Five movies walk into a bar...

Breakfast With Scot - Eric (Thomas Cavanagh) and his lover, Sam (Ben Shenkman), are pushed into becoming temporary parents to an 11-year-old boy (Noah Bernett) with a fondness for gold chains, lace and the color pink while Eric's brother (Colin Cunningham) -- the boy's guardian -- is out of the country. Neither man ever saw himself as a father, but having such an undeniably colorful child around the house has a funny way of changing their minds.

(rent) The blurb of this movie is kind of misleading, as the real focus is Eric and Scot, their clashing personalities, and whether they can find happiness by reaching a middle ground. I was uncomfortable with this movie in the beginning, as Scot is over the top and Eric is nearly incompetent. I ended up getting through it by multitasking, but overall it was a well-done movie dealing with bullying, stereotypes, and family. The story didn’t really grab me, and I found more dynamic between guardians and child than the main couple, which made it hard to believe.

Weekend - This frank drama centers on the cautious relationship between two gay men--one a genial lifeguard, the other a lusty art-gallery worker--who contemplate turning a passionate one-night stand into something more meaningful.

(meh/rent) There was nothing particularly wrong with this movie, but it also wasn’t fantastic either. I found the accents quite pleasant, but the actors tended to mumble their lines (although this could be in part due to accent differences). It was pretty slow moving and tended toward awkward, which the description somewhat indicates. I found the end to be both hopeful and depressing. I didn’t particularly enjoy this movie, but I could see others liking the alternative feel.

Weiss Kreuz - Refined florists by day but deadly fighters by night, the Knight Hunters are led by the silent Aya Fujimiya, with temperamental athlete Ken Hidaka, computer expert Omi Tsukiyono and playboy Youji Koudo rounding out the foursome. When the sun dips below the horizon, the quartet -- also known as Weiss Kreuz -- metes out rough justice against terrorists, drug lords and other baddies who are beyond the long arm of the law.

(rent) If you’re looking for good anime, this is not it. However, it also is kinda famous among the yaoi community despite a complete lack of canon gay. The first season (described above) has a wandering, ambling story that often skips major plot points or doesn’t explain things completely (or at all). The characters are funny and the action is laughable. Also, I found the art style a little too ‘90s for me.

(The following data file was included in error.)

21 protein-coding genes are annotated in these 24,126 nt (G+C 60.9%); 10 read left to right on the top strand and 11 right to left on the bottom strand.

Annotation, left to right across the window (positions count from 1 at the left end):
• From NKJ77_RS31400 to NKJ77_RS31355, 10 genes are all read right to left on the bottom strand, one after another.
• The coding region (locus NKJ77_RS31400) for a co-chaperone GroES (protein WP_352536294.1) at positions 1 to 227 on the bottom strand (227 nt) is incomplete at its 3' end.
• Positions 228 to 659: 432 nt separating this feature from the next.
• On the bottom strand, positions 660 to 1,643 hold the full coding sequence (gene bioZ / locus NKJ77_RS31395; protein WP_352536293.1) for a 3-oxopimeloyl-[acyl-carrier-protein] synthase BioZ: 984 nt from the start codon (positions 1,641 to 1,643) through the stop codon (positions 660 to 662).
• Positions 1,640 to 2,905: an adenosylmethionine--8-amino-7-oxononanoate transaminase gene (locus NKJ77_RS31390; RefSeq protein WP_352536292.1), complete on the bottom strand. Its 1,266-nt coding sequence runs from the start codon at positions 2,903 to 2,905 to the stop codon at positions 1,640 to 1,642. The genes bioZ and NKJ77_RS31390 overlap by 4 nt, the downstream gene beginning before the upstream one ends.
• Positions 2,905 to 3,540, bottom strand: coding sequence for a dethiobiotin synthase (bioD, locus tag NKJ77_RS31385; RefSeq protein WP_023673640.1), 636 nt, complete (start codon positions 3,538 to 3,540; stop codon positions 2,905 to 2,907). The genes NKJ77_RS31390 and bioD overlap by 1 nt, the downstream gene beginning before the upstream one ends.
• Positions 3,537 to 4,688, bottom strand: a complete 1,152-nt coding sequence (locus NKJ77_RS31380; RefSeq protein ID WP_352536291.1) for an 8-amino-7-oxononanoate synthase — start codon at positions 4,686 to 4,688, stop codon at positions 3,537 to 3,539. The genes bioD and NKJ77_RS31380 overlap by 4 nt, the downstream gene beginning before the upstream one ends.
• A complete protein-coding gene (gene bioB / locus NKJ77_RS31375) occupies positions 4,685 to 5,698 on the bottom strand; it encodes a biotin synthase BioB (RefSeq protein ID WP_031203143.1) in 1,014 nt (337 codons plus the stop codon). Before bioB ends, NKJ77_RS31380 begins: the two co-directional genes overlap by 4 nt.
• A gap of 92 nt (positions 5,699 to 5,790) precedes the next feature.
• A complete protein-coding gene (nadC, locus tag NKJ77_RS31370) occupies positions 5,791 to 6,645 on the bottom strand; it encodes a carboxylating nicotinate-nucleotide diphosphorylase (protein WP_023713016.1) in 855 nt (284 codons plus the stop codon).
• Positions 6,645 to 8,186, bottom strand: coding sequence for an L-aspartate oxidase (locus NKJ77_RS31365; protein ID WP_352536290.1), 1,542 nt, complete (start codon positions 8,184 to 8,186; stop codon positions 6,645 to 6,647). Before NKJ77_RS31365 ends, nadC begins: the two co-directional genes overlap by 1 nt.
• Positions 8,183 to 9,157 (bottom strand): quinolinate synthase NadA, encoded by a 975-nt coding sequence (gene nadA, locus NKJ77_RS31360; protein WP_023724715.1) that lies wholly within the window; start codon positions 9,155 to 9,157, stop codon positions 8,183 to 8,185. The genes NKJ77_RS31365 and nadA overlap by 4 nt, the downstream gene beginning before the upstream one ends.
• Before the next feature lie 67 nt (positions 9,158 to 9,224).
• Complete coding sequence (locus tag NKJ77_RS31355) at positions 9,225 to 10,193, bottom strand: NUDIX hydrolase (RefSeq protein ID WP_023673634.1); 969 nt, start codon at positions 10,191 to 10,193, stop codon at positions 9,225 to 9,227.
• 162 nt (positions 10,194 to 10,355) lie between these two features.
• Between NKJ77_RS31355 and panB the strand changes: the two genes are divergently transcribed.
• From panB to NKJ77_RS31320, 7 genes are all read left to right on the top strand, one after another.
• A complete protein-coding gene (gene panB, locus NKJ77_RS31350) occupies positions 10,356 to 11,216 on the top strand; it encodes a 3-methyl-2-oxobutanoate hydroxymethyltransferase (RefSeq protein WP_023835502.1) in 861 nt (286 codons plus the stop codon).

Season 2 (Gluhen) has a much more cohesive plot and an art style that appealed to me more. Unfortunately, large chunks of information via alternative mediums that is available to the native speakers is not available in translation, so some things are a little confusing. The plot was pretty good still, although I found the ending to be more somber than I was hoping. In some ways I liked season 1 more because I could laugh at it, although I can’t deny having actual plot was good.

Brave - Scottish princess Merida uses her archery skills to establish her independence, but when she accidentally angers the ancient land's three powerful lords and is granted a poorly conceived wish by a witch, she must go on a quest to repair the damage.

(rent/buy) First off, I felt the blurb was a bit misleading with the ‘ancient land’s three powerful lords’ bit. Not strictly a lie, but it made it sound like she pissed off ancient spirits. The plot development was so-so, as many things happened just to further the plot/action, especially things involving the spirits. To some extent it works with the somewhat mystical elements, but sometimes it was just like, “Really? Again?”

Still, this was a cute, fun-for-the-family movie. Definitely more for ‘girls’ than ‘boys,’ although there are things that will keep the boys entertained. It’s funny, well animated, has a fair amount of adventure and a soft, cuddly theme. Overall pretty enjoyable.

De-Lovely - Kevin Kline stars as the celebrated 20th-century composer Cole Porter, who looks back on his life unfolding like one of his musicals, replete with drama, suspense and joy -- at the center of which is his mercurial relationship with his wife, Linda (Ashley Judd). After meeting in Paris, the couple marries with the understanding that Porter -- who penned many hits, including "Anything Goes" and "It's De-Lovely" -- is gay.

(rent) This was a very slow moving and mellow movie and definitely isn’t for everyone. I think it’s important to go in with no expectations, as this movie doesn’t really do anything. It’s mostly just a visual biography, although I’m not sure the amount of research involved. It was interesting and had plenty of musical numbers (well timed), but it didn’t particularly move me or absorb me into the tale. Worth a viewing, but not necessarily extremely entertaining.

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